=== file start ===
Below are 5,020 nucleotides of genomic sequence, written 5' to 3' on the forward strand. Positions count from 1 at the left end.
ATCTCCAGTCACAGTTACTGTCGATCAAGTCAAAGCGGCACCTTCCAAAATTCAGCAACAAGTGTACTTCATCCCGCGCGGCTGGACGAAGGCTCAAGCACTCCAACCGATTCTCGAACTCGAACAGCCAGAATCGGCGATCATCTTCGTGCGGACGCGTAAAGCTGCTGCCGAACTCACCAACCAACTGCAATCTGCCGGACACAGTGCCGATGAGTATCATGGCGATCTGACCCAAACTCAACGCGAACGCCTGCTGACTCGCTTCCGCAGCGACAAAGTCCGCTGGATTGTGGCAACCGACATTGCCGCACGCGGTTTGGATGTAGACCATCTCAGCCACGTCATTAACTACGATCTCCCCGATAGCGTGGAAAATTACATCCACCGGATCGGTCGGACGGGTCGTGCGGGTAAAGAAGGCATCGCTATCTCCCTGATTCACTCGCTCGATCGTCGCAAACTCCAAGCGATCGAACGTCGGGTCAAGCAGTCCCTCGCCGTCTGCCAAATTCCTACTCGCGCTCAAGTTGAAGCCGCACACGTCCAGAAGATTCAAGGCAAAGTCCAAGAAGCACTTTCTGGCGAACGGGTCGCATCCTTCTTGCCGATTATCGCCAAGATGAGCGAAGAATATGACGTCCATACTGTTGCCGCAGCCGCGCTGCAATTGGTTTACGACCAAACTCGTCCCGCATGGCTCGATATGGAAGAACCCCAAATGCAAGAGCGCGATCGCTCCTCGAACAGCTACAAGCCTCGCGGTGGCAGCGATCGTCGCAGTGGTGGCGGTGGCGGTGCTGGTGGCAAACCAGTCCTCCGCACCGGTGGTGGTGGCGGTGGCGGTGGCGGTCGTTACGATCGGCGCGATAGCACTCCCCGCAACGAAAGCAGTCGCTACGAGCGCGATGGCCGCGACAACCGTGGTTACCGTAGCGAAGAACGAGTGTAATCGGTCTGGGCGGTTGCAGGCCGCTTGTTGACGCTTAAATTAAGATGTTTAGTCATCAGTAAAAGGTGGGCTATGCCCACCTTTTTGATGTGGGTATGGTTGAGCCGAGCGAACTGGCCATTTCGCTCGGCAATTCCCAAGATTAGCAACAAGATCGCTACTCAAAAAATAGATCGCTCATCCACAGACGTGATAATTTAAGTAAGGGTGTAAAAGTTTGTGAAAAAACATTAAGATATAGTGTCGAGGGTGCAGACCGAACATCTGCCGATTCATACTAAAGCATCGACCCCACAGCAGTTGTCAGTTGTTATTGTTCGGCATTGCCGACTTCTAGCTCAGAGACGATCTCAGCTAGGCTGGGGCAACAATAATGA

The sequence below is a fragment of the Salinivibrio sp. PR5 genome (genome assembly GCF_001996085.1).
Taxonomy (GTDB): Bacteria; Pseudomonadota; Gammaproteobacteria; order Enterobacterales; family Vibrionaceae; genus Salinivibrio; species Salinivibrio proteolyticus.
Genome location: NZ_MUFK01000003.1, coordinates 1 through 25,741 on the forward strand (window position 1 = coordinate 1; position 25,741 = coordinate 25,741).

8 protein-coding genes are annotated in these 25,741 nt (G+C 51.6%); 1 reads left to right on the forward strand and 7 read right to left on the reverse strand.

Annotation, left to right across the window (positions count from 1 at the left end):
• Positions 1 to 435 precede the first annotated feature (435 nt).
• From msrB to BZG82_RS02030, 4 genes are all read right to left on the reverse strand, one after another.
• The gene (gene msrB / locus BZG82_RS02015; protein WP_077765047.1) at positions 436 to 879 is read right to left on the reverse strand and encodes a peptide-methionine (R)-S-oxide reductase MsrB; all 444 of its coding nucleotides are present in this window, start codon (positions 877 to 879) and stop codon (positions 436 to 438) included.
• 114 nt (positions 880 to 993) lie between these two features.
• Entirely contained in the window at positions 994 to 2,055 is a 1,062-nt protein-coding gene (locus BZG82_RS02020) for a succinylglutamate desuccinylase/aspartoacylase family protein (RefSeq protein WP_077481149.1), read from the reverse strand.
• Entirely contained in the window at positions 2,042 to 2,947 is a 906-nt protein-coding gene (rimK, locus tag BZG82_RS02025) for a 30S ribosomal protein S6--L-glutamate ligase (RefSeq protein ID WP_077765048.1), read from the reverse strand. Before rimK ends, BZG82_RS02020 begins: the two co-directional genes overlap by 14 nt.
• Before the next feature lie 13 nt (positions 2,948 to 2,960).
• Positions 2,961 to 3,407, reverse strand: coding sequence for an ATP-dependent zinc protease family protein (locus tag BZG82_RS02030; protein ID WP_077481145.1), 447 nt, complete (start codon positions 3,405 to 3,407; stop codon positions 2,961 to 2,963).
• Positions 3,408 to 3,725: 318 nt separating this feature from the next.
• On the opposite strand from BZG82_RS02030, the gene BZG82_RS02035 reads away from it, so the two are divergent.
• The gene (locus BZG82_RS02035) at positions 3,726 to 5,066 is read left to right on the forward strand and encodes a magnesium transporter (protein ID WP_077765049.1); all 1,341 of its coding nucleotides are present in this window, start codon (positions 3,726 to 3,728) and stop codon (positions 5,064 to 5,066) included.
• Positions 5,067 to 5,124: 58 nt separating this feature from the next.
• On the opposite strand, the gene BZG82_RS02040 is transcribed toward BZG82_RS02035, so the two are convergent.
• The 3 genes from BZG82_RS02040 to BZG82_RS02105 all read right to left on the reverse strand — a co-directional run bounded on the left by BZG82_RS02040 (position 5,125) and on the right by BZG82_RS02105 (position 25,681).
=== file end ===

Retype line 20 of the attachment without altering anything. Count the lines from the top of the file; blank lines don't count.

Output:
• On the opposite strand, the gene BZG82_RS02040 is transcribed toward BZG82_RS02035, so the two are convergent.